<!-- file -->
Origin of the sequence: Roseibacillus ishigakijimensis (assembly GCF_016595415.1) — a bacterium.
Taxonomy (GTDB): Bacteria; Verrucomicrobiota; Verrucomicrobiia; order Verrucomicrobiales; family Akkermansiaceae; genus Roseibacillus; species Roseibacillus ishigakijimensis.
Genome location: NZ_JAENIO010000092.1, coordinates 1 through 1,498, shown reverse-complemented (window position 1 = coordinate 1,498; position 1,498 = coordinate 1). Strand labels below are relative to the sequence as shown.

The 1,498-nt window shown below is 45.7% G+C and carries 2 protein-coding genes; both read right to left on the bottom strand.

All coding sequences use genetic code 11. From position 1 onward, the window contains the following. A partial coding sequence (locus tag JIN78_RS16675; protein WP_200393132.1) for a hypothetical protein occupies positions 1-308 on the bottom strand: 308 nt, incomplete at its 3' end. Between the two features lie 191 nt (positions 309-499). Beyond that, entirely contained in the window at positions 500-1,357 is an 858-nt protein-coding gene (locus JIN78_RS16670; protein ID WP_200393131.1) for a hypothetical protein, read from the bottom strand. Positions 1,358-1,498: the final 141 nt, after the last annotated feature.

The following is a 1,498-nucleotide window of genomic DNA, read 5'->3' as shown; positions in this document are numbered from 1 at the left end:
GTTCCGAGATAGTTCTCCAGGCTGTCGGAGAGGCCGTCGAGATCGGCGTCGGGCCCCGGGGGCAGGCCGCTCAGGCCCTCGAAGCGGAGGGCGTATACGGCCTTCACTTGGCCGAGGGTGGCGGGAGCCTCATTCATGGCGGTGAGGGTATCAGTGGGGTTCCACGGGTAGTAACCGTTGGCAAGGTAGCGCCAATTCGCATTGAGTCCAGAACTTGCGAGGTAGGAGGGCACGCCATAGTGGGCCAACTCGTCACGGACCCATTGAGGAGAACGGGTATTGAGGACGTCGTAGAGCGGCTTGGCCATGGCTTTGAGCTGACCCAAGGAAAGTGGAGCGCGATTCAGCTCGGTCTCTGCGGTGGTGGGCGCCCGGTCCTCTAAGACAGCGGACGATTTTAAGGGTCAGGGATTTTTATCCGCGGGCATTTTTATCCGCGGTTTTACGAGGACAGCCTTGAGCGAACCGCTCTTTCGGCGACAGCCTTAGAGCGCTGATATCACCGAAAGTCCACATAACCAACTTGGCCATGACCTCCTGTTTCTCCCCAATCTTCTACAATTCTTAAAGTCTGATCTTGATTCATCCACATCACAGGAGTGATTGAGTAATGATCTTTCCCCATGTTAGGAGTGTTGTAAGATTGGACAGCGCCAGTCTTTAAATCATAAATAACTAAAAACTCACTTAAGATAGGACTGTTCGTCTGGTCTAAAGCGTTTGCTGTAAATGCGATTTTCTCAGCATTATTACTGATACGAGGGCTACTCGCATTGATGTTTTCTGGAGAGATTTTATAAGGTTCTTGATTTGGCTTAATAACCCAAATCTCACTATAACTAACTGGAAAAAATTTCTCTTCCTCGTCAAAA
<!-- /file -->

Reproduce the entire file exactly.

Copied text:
Origin of the sequence: Roseibacillus ishigakijimensis (assembly GCF_016595415.1) — a bacterium.
Taxonomy (GTDB): Bacteria; Verrucomicrobiota; Verrucomicrobiia; order Verrucomicrobiales; family Akkermansiaceae; genus Roseibacillus; species Roseibacillus ishigakijimensis.
Genome location: NZ_JAENIO010000092.1, coordinates 1 through 1,498, shown reverse-complemented (window position 1 = coordinate 1,498; position 1,498 = coordinate 1). Strand labels below are relative to the sequence as shown.

The 1,498-nt window shown below is 45.7% G+C and carries 2 protein-coding genes; both read right to left on the bottom strand.

All coding sequences use genetic code 11. From position 1 onward, the window contains the following. A partial coding sequence (locus tag JIN78_RS16675; protein WP_200393132.1) for a hypothetical protein occupies positions 1-308 on the bottom strand: 308 nt, incomplete at its 3' end. Between the two features lie 191 nt (positions 309-499). Beyond that, entirely contained in the window at positions 500-1,357 is an 858-nt protein-coding gene (locus JIN78_RS16670; protein ID WP_200393131.1) for a hypothetical protein, read from the bottom strand. Positions 1,358-1,498: the final 141 nt, after the last annotated feature.

The following is a 1,498-nucleotide window of genomic DNA, read 5'->3' as shown; positions in this document are numbered from 1 at the left end:
GTTCCGAGATAGTTCTCCAGGCTGTCGGAGAGGCCGTCGAGATCGGCGTCGGGCCCCGGGGGCAGGCCGCTCAGGCCCTCGAAGCGGAGGGCGTATACGGCCTTCACTTGGCCGAGGGTGGCGGGAGCCTCATTCATGGCGGTGAGGGTATCAGTGGGGTTCCACGGGTAGTAACCGTTGGCAAGGTAGCGCCAATTCGCATTGAGTCCAGAACTTGCGAGGTAGGAGGGCACGCCATAGTGGGCCAACTCGTCACGGACCCATTGAGGAGAACGGGTATTGAGGACGTCGTAGAGCGGCTTGGCCATGGCTTTGAGCTGACCCAAGGAAAGTGGAGCGCGATTCAGCTCGGTCTCTGCGGTGGTGGGCGCCCGGTCCTCTAAGACAGCGGACGATTTTAAGGGTCAGGGATTTTTATCCGCGGGCATTTTTATCCGCGGTTTTACGAGGACAGCCTTGAGCGAACCGCTCTTTCGGCGACAGCCTTAGAGCGCTGATATCACCGAAAGTCCACATAACCAACTTGGCCATGACCTCCTGTTTCTCCCCAATCTTCTACAATTCTTAAAGTCTGATCTTGATTCATCCACATCACAGGAGTGATTGAGTAATGATCTTTCCCCATGTTAGGAGTGTTGTAAGATTGGACAGCGCCAGTCTTTAAATCATAAATAACTAAAAACTCACTTAAGATAGGACTGTTCGTCTGGTCTAAAGCGTTTGCTGTAAATGCGATTTTCTCAGCATTATTACTGATACGAGGGCTACTCGCATTGATGTTTTCTGGAGAGATTTTATAAGGTTCTTGATTTGGCTTAATAACCCAAATCTCACTATAACTAACTGGAAAAAATTTCTCTTCCTCGTCAAAA